That day, since one in the morning until one thirty in the afternoon I keep communication with our people in Con Dau. We communicate by phone and my brother informed me that the police, the special anti riot police were coming and surround them.
Three o’clock in the morning police is coming to the cemetery and bring out the elderly, the women and the children and beat them in the cemetery.
I heard the crying of the women on the phone
My young brother was in pain, during crying, they are they’re beat us and they are not allowed anybody to the cemetery. My brothers told me that this way they are going to kill people of our village. The last words I heard from my younger brother was that he was beaten on his head and he doesn’t know anything else. That is the last word I heard before his arrest.
After my brother was detained he was beaten on the back, on the belly, on the neck and after two month my brother still could not move easily. When my brother was detained he was tortured along with sixty two other people from Con Dau very badly. They even beat pregnant woman and they have a very special tactic in torture. They hanged the woman up, they hanged the people who were beaten and push them into the wall, push them into the ground. Some people would not admit guilt and the police say they will beat until they admit they are guilty.
And after they admit they are guilty and they beat again so that they can go.
When my younger brother do not agree to sign they took my brother’s hand onto the table and this hit until he accept to sign.
There was a woman who was stripped naked and they used a shotgun to hit in her secret places. The men were hit in the hidden place by the shotgun.
When they are released, my brother and all the people were released they were to provide a written statement saying that they do not say anything about the torture, they are not allowed to say anything about what happened when detained. They are not allowed seek medical treatment for their injury. When they coming home they have to cooperate with government to accuse other people of Con Dau and have to show up every 24 hours.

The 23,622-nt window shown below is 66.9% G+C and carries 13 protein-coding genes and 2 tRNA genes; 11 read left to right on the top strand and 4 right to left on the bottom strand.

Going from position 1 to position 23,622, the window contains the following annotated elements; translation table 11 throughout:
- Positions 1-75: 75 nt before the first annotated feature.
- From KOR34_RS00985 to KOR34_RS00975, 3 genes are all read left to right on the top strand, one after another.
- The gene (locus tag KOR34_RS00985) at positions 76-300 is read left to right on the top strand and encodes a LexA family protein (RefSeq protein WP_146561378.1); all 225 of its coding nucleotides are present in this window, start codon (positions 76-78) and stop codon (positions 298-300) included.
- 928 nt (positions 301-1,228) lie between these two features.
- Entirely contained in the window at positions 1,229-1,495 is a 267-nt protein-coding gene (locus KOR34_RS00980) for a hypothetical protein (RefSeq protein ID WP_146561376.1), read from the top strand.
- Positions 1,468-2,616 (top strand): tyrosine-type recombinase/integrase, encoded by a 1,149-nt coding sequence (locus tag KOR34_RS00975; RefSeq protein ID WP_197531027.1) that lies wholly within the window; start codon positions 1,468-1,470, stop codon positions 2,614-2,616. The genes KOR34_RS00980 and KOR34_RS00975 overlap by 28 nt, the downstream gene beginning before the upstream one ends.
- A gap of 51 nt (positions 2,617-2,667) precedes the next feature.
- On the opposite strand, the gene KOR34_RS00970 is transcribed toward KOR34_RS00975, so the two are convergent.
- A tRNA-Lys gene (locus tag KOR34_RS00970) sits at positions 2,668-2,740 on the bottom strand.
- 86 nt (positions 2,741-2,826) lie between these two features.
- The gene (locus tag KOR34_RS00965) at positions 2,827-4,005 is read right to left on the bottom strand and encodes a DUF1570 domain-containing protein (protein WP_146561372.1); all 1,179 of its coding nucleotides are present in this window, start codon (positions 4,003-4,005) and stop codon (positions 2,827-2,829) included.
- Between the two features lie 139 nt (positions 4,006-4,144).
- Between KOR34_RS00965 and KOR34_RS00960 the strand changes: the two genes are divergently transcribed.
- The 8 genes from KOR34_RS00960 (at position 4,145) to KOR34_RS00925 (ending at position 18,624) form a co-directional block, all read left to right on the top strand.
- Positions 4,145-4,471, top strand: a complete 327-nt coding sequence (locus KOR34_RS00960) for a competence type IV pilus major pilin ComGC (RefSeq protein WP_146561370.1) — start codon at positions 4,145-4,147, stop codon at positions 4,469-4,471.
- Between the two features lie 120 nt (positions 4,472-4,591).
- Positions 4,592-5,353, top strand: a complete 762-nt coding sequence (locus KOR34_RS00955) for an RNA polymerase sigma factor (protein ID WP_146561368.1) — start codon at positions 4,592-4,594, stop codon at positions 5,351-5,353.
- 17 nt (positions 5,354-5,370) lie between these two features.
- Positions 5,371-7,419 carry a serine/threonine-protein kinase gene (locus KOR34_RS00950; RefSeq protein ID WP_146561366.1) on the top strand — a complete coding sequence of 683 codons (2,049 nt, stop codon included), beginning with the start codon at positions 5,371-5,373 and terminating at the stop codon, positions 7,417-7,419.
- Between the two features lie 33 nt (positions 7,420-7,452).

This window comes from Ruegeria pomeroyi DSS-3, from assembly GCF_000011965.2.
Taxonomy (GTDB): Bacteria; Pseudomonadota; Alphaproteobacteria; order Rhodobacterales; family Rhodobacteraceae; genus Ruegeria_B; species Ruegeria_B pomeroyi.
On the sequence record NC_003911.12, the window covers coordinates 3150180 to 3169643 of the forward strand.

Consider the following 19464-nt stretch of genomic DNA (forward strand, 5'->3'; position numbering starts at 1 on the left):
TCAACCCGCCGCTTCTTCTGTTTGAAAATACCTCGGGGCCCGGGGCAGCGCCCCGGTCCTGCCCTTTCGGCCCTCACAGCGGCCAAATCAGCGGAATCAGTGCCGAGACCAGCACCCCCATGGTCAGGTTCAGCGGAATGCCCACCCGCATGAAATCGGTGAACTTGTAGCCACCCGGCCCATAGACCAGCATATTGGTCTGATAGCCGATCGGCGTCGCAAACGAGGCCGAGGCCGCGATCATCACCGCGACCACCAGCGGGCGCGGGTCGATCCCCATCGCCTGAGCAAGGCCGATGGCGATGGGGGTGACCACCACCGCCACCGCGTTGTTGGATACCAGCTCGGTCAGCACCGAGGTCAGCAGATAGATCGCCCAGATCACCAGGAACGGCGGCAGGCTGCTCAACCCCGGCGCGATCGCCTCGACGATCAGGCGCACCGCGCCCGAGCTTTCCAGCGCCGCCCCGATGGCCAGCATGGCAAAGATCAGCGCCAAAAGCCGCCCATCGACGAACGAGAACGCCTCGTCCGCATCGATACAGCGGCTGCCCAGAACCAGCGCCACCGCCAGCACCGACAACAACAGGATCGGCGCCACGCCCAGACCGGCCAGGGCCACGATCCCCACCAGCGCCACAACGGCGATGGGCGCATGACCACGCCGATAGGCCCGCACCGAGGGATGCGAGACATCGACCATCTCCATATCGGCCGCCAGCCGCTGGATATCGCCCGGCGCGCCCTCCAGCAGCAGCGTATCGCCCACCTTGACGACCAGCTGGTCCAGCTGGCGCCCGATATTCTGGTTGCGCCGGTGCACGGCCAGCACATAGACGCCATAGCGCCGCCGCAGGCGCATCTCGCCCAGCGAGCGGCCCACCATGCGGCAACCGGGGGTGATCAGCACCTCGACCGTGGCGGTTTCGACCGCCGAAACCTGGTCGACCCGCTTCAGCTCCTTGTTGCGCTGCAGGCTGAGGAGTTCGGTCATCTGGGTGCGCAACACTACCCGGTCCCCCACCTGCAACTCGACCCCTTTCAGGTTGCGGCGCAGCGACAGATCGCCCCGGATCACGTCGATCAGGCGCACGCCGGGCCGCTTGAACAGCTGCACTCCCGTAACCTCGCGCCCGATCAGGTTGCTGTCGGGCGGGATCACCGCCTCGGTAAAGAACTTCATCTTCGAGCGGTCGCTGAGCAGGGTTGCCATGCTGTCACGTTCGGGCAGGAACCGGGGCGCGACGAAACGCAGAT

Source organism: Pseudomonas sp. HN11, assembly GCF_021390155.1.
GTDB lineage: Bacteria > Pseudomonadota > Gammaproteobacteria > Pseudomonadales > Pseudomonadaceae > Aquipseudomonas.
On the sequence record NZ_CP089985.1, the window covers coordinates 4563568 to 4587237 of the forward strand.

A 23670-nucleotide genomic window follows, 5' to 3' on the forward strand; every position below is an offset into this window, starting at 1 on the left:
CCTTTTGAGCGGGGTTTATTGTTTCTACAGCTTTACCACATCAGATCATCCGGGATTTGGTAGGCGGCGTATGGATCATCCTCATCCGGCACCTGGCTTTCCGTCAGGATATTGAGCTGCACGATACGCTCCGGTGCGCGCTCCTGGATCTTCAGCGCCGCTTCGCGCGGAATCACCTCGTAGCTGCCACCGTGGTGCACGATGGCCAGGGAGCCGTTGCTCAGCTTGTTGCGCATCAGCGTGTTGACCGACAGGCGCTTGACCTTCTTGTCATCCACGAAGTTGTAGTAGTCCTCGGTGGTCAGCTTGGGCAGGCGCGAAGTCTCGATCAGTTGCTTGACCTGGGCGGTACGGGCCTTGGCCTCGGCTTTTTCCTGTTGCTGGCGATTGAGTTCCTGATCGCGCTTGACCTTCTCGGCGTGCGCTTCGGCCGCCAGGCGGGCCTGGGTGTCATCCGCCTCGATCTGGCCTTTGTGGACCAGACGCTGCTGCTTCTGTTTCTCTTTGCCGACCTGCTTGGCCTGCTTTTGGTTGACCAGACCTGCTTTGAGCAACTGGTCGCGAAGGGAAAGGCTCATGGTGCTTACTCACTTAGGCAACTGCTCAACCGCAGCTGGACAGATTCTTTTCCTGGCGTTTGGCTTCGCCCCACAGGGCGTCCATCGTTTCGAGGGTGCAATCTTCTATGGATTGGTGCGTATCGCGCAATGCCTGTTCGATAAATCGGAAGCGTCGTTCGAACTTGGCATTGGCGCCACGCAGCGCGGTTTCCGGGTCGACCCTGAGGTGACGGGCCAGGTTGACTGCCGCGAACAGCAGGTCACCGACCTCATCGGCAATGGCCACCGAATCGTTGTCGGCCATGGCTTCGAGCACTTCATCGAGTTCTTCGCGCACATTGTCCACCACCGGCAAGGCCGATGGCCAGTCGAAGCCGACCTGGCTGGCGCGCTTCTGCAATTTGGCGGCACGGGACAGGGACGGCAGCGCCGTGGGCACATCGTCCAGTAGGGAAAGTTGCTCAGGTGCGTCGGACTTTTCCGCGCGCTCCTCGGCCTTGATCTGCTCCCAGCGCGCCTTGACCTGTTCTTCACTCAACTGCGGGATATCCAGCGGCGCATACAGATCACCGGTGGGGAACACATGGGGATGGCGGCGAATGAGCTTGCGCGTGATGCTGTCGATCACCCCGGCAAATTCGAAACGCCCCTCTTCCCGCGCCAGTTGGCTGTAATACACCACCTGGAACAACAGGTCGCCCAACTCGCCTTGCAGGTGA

My brother was hiding, running away and hiding at home and a few days later the police come home and they take him to the station. When the video clip of my brother was sent over to the media, the police want to know who videotaped him, who are the leaders .
My brother did not want to reveal anything.
So, they beat him up and then go home and do it again four times. After the fourth time he told his wife and friends that he cannot handle anymore and if it continue like that he would die.
The next night the police come to my brother’s house and my brother hear the dog bark and he’s scared and try to run away. One person in the neighborhood saw him and call the police. The police bring more people and come to arrest him and capture him.
They caught him in the next village. They beat him in his chest. Blood is coming out of his ear from his injury. Blood coming out from his nose. These police beat him so bad his wife kneel down and beg them to forgive him.
They say no, they say they are police from the government
They come and beat him again and after seeing him so bad, he couldn’t handle any more so they ask his wife to bring him home, wash him. My brother told his wife that he cannot handle anymore and his come to his mother – to my mother’s house and he die on her arm.
People are not allowed to come to pray for my brother after his death. They do not allow anybody to come to his house and to be around during the first 24 hours. The police ask to be given autopsy but my family not agree to that because they say that his body has been badly beaten so everybody see what happen so they don’t want to have autopsy for him. The police escort the funereal to the final destination so that – to make sure that he was buried there. [They say] my brother’s death was because he die because of heart attack.
Today I’m coming here asking for the U.S. government to intervene, to ask justice for my brother and only the U.S. government can help to bring justice to my brother’s death.
I ask the U.S. government to intervene to prevent the policies of Da Nang, to stop harassing my family, my people at Con Dau.
End Note: Currently eight villagers are imprisoned in Hoa Son prison, 30 km away from Con Dau. Their names are Mr. Nguyễn Hữu Liêm, Mr. Trần Thanh Việt, Mr. Lê Thanh Lâm, Mr. Đoàn Cảng, Mr. Nguyen Huu Minh, Mrs. Nguyễn Thị Thế, Mrs. Phan Thị Nhẫn, and Mrs. Nguyễn Thị Liễu. All eight detainees have been severely beaten and tortured. Please join us as we pressure the Vietnamese government to free these individuals by signing our petition online here.
Please know that while we cannot give specifics, ICC is currently assisting those most in need with this situation.